A new policy in China that requires microblog, or weibo, users to register with their real names went into effect last week. Despite a large online outcry before the March 16 deadline, the new measure appears to be having a limited effect.
Many users on China’s popular Twitter-like microblogging sites such as Sina Weibo and Tenecent Weibo say they can still post messages online without registering with their real names and government identification numbers.
Although users say applications for new members are being denied if they fail to provide the required information, some bloggers are finding a way around the requirement. One opponent to the policy, a blogger who goes by the name of Jdxing, said there is already a computer program that generates fake identification numbers to help microbloggers remain anonymous.
China says the real name policy is intended to limit the spread of rumors online and to protecting users.
Communications expert Mike Yao, with the City University of Hong Kong, said, “There are a lot of unanswered questions as to why or how this policy will be implemented and why it was implemented to begin with. My sense is that it is also politically motivated to curb expressions related to political issues as well.”
Microblogs have become wildly popular in China in recent years, and state media reports that there are more than 300 million registered users.
These sites are a major source of commentary in China on a wide range of topics. Online postings played a key role in breaking news and serving as an outlet for disgust with the government, after a high-speed train wreck last year killed 40 people.
Much like Twitter and others outside China, these sites are a place for Internet users to express their views about local issues and discuss matters such as life, love and the weather.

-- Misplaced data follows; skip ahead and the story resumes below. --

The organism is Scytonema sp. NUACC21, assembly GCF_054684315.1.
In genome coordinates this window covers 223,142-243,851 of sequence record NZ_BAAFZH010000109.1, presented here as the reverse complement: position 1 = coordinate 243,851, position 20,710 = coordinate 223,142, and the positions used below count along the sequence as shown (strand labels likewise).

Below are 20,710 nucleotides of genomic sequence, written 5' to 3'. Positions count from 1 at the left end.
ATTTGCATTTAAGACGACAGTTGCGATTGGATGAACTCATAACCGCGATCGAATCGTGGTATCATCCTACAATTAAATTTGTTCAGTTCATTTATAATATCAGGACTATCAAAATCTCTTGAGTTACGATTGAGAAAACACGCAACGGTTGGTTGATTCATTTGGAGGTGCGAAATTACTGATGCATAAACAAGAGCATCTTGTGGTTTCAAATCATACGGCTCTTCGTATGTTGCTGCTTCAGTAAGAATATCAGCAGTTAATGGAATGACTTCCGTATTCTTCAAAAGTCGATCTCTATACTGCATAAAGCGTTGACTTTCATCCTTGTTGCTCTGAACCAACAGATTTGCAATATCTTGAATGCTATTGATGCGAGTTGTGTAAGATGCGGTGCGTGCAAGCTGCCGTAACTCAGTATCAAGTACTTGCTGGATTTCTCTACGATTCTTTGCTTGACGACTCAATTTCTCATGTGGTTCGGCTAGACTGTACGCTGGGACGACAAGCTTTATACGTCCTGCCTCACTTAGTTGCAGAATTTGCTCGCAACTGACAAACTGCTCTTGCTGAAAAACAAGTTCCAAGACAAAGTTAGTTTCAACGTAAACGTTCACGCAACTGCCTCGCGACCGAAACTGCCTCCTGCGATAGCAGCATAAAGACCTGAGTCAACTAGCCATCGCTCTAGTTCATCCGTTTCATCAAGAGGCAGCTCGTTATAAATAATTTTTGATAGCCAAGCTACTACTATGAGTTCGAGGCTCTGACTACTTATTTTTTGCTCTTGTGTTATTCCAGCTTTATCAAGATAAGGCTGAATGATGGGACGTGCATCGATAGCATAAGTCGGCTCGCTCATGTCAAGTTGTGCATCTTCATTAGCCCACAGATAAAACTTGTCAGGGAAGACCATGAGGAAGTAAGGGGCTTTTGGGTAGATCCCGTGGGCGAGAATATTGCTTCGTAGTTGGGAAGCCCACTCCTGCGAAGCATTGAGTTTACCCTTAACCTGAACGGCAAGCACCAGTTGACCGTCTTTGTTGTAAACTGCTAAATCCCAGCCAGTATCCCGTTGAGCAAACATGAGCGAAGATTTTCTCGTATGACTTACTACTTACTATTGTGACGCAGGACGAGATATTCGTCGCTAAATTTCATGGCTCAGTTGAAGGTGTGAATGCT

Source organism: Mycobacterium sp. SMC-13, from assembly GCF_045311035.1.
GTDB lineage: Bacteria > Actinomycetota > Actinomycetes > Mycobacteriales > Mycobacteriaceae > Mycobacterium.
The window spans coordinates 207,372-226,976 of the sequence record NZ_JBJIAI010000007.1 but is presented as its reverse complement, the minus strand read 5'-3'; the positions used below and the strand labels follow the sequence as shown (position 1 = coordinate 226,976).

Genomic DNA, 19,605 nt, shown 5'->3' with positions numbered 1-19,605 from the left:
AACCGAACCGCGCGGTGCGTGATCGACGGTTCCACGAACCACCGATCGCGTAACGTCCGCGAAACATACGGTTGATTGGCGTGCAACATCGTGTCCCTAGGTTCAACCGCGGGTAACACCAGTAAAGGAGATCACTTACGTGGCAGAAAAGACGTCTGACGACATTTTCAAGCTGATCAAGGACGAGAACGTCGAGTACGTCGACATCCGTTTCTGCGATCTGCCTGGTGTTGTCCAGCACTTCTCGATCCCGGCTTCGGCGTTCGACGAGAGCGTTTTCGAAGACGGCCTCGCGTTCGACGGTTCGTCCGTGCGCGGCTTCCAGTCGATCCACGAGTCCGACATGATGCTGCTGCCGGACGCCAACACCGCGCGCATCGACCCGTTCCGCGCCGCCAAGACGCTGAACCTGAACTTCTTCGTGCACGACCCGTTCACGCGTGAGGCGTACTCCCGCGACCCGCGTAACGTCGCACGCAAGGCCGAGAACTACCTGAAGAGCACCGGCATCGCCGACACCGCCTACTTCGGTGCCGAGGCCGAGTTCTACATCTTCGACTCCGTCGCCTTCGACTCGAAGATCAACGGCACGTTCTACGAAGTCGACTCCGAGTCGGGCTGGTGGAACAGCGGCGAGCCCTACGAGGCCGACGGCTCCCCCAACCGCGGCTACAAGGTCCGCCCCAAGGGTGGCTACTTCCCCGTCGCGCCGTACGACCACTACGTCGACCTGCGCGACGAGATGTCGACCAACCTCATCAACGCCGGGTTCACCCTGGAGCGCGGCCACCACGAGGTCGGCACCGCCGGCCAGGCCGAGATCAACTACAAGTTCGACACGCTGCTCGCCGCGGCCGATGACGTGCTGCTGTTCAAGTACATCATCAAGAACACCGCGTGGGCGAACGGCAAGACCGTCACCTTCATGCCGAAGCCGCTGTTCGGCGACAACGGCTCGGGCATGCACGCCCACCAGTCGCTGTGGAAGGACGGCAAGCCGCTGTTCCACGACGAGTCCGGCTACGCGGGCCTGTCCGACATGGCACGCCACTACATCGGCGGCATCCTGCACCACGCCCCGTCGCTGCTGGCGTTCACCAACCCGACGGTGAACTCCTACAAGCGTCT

Christopher Walker with the U.S.-based human rights monitoring group Freedom House, said “Anonymity has allowed open expression in large measure, at least far-less restrictive than other media in the country. And the requirement now being imposed of real name identity, removes that freedom. It’s having a larger impact in suppressing users who are worried. But most importantly, it’s going to have an impact on those who found the microblogging option to be particularly useful and valuable for communicating on more relevant and politically consequential issues that aren’t so often able to comment in such a way on other media.”
On the social networking site Google Plus, Chinese student Michael Lee said that although he still can post messages on Sina Weibo, he is angry and sad about the new policy. He says he fears the real name requirement will limit the type of discussions that made the online service appealing and allowed people to share their true thoughts.
Although it was the Beijing government that began the push to tighten controls on the media, service providers have been working with authorities to implement the new policy.
Early last month, China’s four key weibo companies – Sina, Sohu, NetEase and Tenecent – not the government, announced the March 16 deadline for real name identity.
Mike Yao said that given the nature of relationships between the government and big companies in China, particularly companies involved in information and media, such a move is not a surprise. “The government of China is highly motivated to control the speech and communications online, on the Internet. So I don’t think that is an option. And maybe there will be some smaller companies who initially can get away with it [i.e., not adopt the policy]. But very quickly, if they have enough users, they will be forced to implement such policies.”
Although it is unclear how strictly the policy will be enforced, Walker said it will have an impact. “One of the lessons we’ve learned in recent years with the censorship strategy used by the Chinese authorities is that they don’t seek to block everything. They seek to manage and interfere with, and where necessary block, what they deem to be meaningful,” he said.
That is one reason why Michael Lee, a Sina Weibo user, says he has decided to switch to an overseas social media service. He says that not only do microblogs in China delete postings, but also the government has people who routinely pose as regular users online and criticize anyone who opposes the government. Lee says, from his point of view, freedom of expression is more important.